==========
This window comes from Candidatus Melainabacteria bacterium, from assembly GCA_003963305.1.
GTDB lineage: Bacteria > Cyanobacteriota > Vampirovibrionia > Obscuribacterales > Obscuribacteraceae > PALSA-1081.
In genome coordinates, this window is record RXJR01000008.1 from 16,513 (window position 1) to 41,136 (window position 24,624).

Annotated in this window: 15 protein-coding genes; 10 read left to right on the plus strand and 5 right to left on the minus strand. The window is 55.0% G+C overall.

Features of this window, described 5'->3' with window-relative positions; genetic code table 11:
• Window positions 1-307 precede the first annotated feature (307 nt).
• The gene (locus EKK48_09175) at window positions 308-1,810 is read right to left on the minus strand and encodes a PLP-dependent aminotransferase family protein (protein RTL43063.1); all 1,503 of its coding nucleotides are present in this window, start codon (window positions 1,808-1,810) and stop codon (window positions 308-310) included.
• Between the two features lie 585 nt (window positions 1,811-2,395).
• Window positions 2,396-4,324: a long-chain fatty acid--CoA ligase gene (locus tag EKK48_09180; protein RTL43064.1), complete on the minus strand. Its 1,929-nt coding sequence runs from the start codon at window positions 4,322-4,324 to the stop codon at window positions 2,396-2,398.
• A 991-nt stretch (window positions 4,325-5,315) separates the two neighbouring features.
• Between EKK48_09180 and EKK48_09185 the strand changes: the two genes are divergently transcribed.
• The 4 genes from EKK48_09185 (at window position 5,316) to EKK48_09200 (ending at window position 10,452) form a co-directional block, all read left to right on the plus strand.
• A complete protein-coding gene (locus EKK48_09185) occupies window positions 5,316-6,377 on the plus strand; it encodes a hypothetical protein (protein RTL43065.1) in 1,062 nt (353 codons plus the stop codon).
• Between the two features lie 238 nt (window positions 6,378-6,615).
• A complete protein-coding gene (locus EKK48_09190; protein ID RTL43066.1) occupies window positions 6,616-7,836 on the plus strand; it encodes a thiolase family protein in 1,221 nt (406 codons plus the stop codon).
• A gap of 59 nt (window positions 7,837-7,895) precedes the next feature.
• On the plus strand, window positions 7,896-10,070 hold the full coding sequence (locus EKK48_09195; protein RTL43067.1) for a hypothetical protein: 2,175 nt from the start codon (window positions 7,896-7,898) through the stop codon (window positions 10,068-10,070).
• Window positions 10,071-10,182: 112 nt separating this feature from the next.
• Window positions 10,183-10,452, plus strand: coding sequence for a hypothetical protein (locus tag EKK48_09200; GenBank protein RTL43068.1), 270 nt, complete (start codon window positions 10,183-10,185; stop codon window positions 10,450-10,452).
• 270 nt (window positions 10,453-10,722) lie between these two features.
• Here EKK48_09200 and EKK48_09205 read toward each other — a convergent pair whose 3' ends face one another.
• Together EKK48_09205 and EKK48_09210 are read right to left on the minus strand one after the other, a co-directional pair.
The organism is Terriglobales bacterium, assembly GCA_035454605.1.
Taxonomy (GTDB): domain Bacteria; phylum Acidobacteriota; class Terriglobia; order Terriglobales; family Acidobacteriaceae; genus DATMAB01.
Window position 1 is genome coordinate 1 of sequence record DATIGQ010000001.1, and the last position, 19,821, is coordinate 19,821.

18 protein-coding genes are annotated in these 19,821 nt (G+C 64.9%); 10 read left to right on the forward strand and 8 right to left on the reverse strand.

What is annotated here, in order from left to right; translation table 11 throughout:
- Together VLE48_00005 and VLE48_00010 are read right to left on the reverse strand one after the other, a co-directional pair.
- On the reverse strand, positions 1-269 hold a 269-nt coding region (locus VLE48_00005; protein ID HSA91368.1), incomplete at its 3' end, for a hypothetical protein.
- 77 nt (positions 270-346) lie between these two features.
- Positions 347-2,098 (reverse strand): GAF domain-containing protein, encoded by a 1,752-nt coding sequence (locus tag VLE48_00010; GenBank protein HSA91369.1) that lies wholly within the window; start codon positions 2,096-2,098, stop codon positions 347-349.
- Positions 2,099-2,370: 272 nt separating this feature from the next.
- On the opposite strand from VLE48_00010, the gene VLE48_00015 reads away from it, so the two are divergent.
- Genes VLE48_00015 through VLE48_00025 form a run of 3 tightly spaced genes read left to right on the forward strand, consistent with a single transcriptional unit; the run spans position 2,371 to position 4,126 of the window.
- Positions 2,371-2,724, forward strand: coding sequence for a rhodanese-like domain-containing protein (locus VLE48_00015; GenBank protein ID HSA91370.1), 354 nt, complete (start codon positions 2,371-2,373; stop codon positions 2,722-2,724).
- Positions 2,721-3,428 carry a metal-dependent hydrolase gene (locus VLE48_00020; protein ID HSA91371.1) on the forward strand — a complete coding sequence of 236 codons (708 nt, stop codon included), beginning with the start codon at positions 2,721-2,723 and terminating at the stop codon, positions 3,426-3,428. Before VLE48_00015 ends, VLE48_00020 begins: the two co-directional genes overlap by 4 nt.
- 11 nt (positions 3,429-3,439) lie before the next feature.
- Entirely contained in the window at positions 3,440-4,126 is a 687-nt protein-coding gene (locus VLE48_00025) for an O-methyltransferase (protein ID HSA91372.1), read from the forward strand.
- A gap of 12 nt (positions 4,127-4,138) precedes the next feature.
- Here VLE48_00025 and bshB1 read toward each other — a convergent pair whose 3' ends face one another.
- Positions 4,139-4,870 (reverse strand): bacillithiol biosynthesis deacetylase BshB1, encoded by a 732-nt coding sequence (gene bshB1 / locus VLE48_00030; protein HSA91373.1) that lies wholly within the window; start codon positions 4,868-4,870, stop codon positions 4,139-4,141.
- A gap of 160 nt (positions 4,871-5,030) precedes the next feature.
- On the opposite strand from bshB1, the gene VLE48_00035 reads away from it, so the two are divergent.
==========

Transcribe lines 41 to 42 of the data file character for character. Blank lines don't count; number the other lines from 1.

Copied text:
- Positions 4,139-4,870 (reverse strand): bacillithiol biosynthesis deacetylase BshB1, encoded by a 732-nt coding sequence (gene bshB1 / locus VLE48_00030; protein HSA91373.1) that lies wholly within the window; start codon positions 4,868-4,870, stop codon positions 4,139-4,141.
- A gap of 160 nt (positions 4,871-5,030) precedes the next feature.